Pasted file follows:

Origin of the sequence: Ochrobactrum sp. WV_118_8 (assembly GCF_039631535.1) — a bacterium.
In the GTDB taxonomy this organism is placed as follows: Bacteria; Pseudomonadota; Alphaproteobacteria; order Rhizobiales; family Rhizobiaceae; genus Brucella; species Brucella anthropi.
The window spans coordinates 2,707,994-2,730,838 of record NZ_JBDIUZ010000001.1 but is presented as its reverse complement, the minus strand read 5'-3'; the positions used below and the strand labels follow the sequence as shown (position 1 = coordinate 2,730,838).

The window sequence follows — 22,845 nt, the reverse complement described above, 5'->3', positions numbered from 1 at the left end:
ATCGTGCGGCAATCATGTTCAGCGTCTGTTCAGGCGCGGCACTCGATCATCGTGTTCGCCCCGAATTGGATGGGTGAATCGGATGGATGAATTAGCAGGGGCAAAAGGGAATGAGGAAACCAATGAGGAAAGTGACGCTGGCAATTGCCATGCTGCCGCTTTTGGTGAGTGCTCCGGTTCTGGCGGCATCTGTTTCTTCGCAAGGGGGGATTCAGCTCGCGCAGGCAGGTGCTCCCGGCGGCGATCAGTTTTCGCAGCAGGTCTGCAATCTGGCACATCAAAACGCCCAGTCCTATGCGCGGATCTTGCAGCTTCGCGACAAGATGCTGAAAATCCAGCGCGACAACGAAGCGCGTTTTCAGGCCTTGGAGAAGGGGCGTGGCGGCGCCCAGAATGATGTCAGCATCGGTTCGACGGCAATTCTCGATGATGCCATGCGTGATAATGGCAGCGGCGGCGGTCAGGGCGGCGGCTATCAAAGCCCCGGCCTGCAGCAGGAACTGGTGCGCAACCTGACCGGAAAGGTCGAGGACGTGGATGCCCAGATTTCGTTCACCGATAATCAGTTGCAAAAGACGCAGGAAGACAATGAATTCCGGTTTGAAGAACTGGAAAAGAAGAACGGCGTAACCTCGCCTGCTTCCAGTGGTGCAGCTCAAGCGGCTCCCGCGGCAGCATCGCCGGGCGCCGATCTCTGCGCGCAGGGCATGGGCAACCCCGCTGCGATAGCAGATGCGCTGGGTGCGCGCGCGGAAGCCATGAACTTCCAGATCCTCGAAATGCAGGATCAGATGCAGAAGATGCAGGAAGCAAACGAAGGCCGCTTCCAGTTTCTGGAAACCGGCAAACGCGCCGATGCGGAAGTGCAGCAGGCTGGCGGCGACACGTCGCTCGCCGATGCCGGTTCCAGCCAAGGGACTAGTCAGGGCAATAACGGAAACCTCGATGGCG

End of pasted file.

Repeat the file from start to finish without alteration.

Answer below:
Origin of the sequence: Ochrobactrum sp. WV_118_8 (assembly GCF_039631535.1) — a bacterium.
In the GTDB taxonomy this organism is placed as follows: Bacteria; Pseudomonadota; Alphaproteobacteria; order Rhizobiales; family Rhizobiaceae; genus Brucella; species Brucella anthropi.
The window spans coordinates 2,707,994-2,730,838 of record NZ_JBDIUZ010000001.1 but is presented as its reverse complement, the minus strand read 5'-3'; the positions used below and the strand labels follow the sequence as shown (position 1 = coordinate 2,730,838).

The window sequence follows — 22,845 nt, the reverse complement described above, 5'->3', positions numbered from 1 at the left end:
ATCGTGCGGCAATCATGTTCAGCGTCTGTTCAGGCGCGGCACTCGATCATCGTGTTCGCCCCGAATTGGATGGGTGAATCGGATGGATGAATTAGCAGGGGCAAAAGGGAATGAGGAAACCAATGAGGAAAGTGACGCTGGCAATTGCCATGCTGCCGCTTTTGGTGAGTGCTCCGGTTCTGGCGGCATCTGTTTCTTCGCAAGGGGGGATTCAGCTCGCGCAGGCAGGTGCTCCCGGCGGCGATCAGTTTTCGCAGCAGGTCTGCAATCTGGCACATCAAAACGCCCAGTCCTATGCGCGGATCTTGCAGCTTCGCGACAAGATGCTGAAAATCCAGCGCGACAACGAAGCGCGTTTTCAGGCCTTGGAGAAGGGGCGTGGCGGCGCCCAGAATGATGTCAGCATCGGTTCGACGGCAATTCTCGATGATGCCATGCGTGATAATGGCAGCGGCGGCGGTCAGGGCGGCGGCTATCAAAGCCCCGGCCTGCAGCAGGAACTGGTGCGCAACCTGACCGGAAAGGTCGAGGACGTGGATGCCCAGATTTCGTTCACCGATAATCAGTTGCAAAAGACGCAGGAAGACAATGAATTCCGGTTTGAAGAACTGGAAAAGAAGAACGGCGTAACCTCGCCTGCTTCCAGTGGTGCAGCTCAAGCGGCTCCCGCGGCAGCATCGCCGGGCGCCGATCTCTGCGCGCAGGGCATGGGCAACCCCGCTGCGATAGCAGATGCGCTGGGTGCGCGCGCGGAAGCCATGAACTTCCAGATCCTCGAAATGCAGGATCAGATGCAGAAGATGCAGGAAGCAAACGAAGGCCGCTTCCAGTTTCTGGAAACCGGCAAACGCGCCGATGCGGAAGTGCAGCAGGCTGGCGGCGACACGTCGCTCGCCGATGCCGGTTCCAGCCAAGGGACTAGTCAGGGCAATAACGGAAACCTCGATGGCG